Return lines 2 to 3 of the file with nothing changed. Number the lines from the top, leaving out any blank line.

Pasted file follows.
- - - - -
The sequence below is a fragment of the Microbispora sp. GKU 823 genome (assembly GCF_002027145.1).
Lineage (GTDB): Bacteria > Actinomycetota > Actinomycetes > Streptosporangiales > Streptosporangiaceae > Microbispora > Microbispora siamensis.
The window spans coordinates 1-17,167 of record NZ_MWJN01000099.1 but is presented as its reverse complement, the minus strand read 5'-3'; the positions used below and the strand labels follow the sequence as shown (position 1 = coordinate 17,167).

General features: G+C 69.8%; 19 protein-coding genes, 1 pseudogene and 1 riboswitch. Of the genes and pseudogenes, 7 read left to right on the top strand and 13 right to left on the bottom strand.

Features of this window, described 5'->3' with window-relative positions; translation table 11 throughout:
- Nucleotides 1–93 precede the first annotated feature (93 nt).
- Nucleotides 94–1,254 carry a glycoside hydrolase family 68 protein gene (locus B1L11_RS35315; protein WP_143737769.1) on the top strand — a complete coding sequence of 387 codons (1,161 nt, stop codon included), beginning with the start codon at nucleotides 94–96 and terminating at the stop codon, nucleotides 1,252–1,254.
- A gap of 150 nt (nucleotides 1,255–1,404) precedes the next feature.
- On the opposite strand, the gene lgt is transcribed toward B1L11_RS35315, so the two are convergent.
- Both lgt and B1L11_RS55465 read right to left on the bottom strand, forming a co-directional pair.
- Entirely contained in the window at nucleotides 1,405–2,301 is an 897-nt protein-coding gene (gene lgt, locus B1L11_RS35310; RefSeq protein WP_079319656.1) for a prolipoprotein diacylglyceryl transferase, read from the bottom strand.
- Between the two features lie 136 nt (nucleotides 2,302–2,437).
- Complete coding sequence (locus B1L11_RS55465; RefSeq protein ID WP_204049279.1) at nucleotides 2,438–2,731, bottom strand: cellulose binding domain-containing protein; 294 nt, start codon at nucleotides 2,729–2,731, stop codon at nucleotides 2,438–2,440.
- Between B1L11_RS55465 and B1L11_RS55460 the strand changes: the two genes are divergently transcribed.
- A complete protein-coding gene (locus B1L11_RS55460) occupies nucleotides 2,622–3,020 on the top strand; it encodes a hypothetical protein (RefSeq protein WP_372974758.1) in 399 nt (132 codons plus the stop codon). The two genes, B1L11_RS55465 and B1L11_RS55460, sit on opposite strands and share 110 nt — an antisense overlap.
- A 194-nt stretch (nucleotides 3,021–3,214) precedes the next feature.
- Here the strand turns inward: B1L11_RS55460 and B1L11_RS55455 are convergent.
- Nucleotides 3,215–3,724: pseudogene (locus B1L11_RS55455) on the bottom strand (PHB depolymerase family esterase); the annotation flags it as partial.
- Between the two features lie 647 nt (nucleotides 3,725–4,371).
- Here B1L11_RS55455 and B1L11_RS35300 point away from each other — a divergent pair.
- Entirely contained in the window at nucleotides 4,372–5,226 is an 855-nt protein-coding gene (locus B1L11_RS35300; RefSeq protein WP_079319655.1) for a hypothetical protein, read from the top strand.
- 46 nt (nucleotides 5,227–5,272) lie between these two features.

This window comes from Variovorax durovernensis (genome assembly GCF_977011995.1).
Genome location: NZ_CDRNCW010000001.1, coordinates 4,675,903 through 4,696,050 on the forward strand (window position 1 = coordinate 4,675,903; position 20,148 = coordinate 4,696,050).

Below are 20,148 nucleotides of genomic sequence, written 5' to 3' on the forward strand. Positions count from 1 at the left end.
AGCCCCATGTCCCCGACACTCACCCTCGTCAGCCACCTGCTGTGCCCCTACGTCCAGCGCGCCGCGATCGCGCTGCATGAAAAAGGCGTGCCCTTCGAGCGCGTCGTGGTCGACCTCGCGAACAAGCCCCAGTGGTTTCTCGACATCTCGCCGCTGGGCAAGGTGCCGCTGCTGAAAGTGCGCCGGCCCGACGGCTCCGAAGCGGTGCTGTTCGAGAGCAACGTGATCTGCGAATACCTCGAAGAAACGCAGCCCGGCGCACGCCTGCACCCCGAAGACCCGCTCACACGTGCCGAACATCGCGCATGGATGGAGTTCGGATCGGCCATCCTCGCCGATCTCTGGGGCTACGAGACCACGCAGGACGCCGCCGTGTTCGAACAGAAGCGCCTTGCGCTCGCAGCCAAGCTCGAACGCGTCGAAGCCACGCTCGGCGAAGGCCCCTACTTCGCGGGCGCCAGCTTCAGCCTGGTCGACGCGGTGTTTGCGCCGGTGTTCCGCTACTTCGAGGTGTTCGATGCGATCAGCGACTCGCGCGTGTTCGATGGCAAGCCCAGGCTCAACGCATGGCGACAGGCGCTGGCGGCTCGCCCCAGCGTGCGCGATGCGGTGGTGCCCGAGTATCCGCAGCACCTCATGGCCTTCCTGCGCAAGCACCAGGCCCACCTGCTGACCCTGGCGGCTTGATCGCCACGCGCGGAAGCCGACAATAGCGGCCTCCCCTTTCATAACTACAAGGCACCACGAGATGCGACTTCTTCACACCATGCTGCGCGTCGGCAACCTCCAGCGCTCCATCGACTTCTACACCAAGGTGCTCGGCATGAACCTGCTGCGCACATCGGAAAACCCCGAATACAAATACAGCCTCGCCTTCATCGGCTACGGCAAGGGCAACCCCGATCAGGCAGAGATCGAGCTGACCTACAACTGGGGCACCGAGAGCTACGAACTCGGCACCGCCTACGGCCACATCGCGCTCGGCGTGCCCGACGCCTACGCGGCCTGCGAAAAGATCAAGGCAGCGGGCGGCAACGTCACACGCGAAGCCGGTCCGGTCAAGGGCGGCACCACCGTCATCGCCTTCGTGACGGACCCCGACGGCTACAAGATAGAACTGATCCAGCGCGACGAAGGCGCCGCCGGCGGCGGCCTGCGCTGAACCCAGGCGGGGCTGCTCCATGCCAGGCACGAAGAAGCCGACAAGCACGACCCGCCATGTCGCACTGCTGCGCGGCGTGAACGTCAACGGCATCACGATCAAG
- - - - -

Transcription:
Lineage (GTDB): Bacteria > Actinomycetota > Actinomycetes > Streptosporangiales > Streptosporangiaceae > Microbispora > Microbispora siamensis.
The window spans coordinates 1-17,167 of record NZ_MWJN01000099.1 but is presented as its reverse complement, the minus strand read 5'-3'; the positions used below and the strand labels follow the sequence as shown (position 1 = coordinate 17,167).